For the bone broth, use whole chickens, lots of joints like necks and feet, and pig bones for their chondroitin, which is very healing for the gut. Metals don’t generally store in the joints so also use a hock or stifle. Place the bones in a stockpot and cover with water; add three to four tablespoons of organic apple cider vinegar, bring to a boil and simmer for at least 24 hours. Strain the broth (throw away the bones), cool and refrigerate. Fat may harden on the top and you can remove it before feeding. Give your dog a few tablespoons daily with food or as a separate snack.
Caution: Do not use high fat bones like marrow bones or pork bones for dogs with pancreatitis or Exocrine Pancreatic Insufficiency (EPI).
This combination is the best detox I know of for the GI tract. After a week of detoxing, I also supplement with fermented vegetables, which you can buy or make yourself.
2. Vitamin D:
I learned in herbal certification class the importance of vitamin D in “tightening up the weave” of the gastrointestinal (GI) tract, especially where it gets down to a single cell of thickness between the mucosa of the digestive tract and the bloodstream that is home to our antibodies. With adequate natural sunlight, your body can produce its own vitamin D but dogs don’t absorb much vitamin D from the sun, so they need to obtain it via whole foods like liver from grass-fed cows, whole raw eggs from free-range chickens and wild-caught fish like sardines, tuna, mackerel and salmon. Remember, your dog should have organ meats at least once a week, or as 10 percent of his diet.
3. Prevent And Treat Candida:
If candida is present it’s probably due to heavy metals as it will eat its weight in heavy metals. It’s important not to aggravate candida as it can release more than 60 toxic substances including the heavy metals and ethanols. You must remove the cause of the poisoning or all treatments will be moot. When you treat for candida, don’t feed the beast. Get rid of the carbs, sugar and grains that shouldn’t be a part of the carnivore diet in the first place.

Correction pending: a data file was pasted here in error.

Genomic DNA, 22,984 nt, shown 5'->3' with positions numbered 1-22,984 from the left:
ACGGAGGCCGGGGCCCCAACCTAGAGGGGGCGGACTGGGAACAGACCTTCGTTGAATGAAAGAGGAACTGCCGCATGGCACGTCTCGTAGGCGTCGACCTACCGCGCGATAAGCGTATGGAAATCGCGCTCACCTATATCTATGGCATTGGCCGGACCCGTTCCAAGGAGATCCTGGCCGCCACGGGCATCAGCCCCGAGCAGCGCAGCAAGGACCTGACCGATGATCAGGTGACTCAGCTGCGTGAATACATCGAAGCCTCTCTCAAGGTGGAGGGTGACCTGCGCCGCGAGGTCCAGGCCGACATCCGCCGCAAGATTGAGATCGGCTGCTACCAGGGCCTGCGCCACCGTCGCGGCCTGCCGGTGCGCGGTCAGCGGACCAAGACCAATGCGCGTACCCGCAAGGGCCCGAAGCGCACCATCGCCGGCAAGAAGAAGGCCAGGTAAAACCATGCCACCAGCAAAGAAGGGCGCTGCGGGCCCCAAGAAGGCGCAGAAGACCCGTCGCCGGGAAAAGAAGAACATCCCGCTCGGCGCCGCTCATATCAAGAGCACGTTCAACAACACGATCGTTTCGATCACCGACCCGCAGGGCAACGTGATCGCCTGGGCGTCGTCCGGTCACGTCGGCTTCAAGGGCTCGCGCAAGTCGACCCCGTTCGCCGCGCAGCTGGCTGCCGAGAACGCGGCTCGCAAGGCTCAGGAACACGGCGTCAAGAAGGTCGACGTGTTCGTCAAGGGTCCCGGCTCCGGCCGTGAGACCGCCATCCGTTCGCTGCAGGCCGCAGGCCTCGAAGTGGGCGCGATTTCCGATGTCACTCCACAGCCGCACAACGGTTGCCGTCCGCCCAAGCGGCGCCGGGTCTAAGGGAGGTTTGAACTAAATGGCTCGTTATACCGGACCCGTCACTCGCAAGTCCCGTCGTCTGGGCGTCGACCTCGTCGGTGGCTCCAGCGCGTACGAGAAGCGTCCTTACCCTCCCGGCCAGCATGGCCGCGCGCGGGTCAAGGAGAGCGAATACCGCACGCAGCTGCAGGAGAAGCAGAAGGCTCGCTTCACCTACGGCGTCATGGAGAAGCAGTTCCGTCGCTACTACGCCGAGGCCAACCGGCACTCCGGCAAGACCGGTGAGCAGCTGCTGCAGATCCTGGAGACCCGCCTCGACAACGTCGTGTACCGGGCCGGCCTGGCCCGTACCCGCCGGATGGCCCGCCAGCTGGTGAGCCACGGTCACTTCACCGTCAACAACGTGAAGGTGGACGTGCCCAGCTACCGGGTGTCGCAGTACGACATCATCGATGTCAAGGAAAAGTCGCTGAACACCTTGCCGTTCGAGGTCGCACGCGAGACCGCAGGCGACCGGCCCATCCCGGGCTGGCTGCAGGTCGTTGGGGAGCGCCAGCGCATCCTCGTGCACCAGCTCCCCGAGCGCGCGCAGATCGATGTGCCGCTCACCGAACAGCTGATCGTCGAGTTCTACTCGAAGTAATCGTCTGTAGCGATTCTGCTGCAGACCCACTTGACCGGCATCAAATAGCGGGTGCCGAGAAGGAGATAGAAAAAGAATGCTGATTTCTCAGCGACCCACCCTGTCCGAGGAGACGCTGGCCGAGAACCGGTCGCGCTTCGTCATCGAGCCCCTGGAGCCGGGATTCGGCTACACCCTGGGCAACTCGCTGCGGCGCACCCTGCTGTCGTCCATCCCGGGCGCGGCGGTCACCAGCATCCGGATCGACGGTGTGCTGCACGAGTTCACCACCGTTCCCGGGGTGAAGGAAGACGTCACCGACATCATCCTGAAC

4. Provide Clean, Filtered Water:
You need to provide your dog with clean drinking water, preferably mountain spring water that has been put through a filter. In this age of industrial pollution – coal burning plants, chemtrails and purple rain – you need to be cleaning your water source. To find out more about the hidden dangers in your dogs water click here.
5. Boost These Nutrients:
This is a list of critical nutrients that are made deficient in the face of mercury poisoning:
Good sources of these nutrients that you can add to your dog’s meals include:
I am now a firm believer that the use of chemical synthetic, isolates and imitation vitamins are NOT a long-term solution for living a life of detoxification. Synthetic vitamins can be as dangerous – if not more so – than the use of drugs. That is why I formulate intelligent supplements from whole food sources. I supplement with real whole foods and add gentle chelators like open cell wall chlorella and use super foods like spirulina.
7. Greens, Minerals and Herbs: